Continuing from the discussion regarding intellectual practice, I've been talking with a number of people (my father in particular) about graduate school and the prospect of "bootstrapping" a scholarly practice using "new media," like blogging, and wiki making. I want to explore both my thoughts graduate school and bootstrapping with new media, and as you'd expect both of these ideas are rather intertwined. My initial gloss follows:

Bootstrapping for Success

The "new media," even 10 or more years on, is still quite new. The media shift and technological changes have had a pretty clear impact on economic and industry practices. At the same time, reading, participation, and writing are still in flux. People say, "oh look, blogging and wikis; we can use this as a teaching and learning tool!" and then there are classes, tools, and software to integrate blogging into courses and learning management systems, but the media itself is still in flux and I'm not sure that anyone has blogging and wikis (as an example) figured out.

While the changes in new media are important, the changes to education itself is probably more important. Educators of all kinds have begun to take this we begin to think about the was that traditional education has changed and will change. Given new media, a changing job market, and the shifting economics of education it's hard to think that education isn't changing.

I'm not sure it's changing that much.

There are cases of successful auto-didacts, and people who've been able acheive success

I'd love to be wrong about this, but I'm pretty sure that the only people who blog/wiki and have found real success in fields are people with some other more conventional route to success: people who are already successful and figure out how to use new media, people who have conventional training or have achieved success in traditional media and then moved to using blogs:

Some examples: Cory Doctorow began publishing fiction conventionally and doing freelance work for Weird magazine, and became a blogger and used that to multiply existing success. John Scalzi (and Tobias Buckell) published non-fiction and had successful professional writing careers before beginning to blog and write and publish fiction. The Valve is a successful academic blog/publication/forum, but as near as I can tell all of the contributors have traditional literary training, and all/most have academic postings. Bitch, Ph.D. has/had a formal background.

Samuel Delany doesn't have formal training but has had a scholarly career, and while his is an inspiring story there's not much that's reproducible from it given some historical constraints: he started publishing before the demise of SF pulp magazines and Ace Double, because creative writing hadn't been established when he entered the academy, etc.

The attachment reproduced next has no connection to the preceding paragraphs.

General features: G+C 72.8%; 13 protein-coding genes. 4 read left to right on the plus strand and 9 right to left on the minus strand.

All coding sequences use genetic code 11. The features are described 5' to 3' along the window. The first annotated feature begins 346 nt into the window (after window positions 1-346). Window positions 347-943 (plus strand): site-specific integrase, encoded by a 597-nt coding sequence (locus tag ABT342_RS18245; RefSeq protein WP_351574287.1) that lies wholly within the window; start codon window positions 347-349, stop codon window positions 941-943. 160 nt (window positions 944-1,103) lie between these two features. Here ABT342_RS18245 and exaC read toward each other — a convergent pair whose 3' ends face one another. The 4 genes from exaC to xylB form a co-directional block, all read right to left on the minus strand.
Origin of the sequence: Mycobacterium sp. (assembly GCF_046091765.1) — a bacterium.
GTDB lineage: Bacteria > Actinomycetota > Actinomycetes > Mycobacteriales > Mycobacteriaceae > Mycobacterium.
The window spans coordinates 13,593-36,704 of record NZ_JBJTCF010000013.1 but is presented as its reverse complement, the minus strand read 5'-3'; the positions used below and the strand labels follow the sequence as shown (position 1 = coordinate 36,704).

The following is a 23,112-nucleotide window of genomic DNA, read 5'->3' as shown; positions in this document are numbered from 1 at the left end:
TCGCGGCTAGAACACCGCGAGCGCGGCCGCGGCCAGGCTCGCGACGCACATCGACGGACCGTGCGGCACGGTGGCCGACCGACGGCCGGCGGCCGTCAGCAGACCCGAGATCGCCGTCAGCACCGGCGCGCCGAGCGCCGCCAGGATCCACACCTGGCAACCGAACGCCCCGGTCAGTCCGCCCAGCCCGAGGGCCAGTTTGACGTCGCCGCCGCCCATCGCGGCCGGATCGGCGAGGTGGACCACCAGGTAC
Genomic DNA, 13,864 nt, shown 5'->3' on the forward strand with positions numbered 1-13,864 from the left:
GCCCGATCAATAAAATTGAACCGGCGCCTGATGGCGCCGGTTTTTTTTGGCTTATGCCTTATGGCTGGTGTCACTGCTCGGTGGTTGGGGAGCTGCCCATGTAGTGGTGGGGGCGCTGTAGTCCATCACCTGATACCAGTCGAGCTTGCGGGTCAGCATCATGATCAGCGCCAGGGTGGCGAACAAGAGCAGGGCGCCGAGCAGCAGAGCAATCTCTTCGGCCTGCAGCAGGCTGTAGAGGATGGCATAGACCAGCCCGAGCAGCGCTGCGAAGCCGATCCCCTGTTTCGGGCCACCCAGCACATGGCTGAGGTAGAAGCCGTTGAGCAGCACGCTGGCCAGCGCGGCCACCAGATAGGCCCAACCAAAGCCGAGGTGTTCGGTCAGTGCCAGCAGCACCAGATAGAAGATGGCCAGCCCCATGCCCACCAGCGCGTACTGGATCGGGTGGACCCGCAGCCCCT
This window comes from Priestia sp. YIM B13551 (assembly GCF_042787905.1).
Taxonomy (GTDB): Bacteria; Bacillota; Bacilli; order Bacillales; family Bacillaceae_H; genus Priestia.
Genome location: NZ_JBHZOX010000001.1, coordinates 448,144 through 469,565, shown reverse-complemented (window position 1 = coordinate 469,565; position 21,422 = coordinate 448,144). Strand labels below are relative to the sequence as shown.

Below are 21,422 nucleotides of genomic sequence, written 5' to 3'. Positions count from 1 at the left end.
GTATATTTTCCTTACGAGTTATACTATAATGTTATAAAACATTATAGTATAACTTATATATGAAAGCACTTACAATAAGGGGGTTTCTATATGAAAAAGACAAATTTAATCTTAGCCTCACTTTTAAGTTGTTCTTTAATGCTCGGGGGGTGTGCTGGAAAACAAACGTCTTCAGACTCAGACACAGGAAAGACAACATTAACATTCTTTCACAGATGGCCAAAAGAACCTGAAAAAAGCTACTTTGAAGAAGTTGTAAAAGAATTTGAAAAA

I'm certainly willing to believe that my sample is skewed, and that people have been able to move in the other direction (from online success to conventional success, or been able to bootstrap their own success online,) but I can't think of a single anecdote. I'd love to be proved wrong here.

Disciplining and Formal Education

I think that working as a technical writer is something to which I am very suited, something that provides a great deal of value, gives me access to the kinds of people that I'm interested in talking with (software developers, admins.) And writing experience and skill is largely fungible, so the skill I'm honing and developing is very transferable.

So, while I'm not opposed to doing academic work eventually, I'm pretty sure that no matter what kind of industry work I end up doing (product management, community management/organization, training, etc.) I'll sill basically be a technical writer. And here's the thing, if graduate school has no effect on my career except dominating my time and earning potential for a few years? It becomes very difficult to justify.

The equation that keeps going through my head is: two job searches within a few years years [1] and a hundred thousand dollars or more, [2] for what amounts to a personal betterment project. It's not getting any easier to justify.

Here's the catch: I'm a decent writer and I'm getting better all the time can I write or help people write books, articles, essays, stories, and a whole host of more specific forms. I'm not really sure that I could write a quality academic paper without an unreasonable amount of effort. I don't know the process, I don't know how to start, which literature to look at for resources, or for models, I'm not sure where the line between concision and complexity is in academic prose, and so forth. That's the kind of knowledge that I'm certain I could get out of graduate education. And perhaps I've been a technical writer for too long, but I think not being able to "write like a scholar" makes it hard to participate in scholarly discussions.

The Remains of the Practice

I'm not sure where this leaves me. I'm thinking about seeing if I can take a seminar and a methods class at CUNY in the next year I might be able to get what I need. The right collaborative project might be a good way to build the required skills, but that's even more complicated. As far as using the blog/wiki to build and participate in a conversation about new media practices, collaboration, and digital labor practices... there is much work left to be done.

[1]i.e. getting into graduate school, getting a post-graduate school job.
[2]the 100k number is mostly opportunity costs, and assumes a funded/cheap 2 year masters program.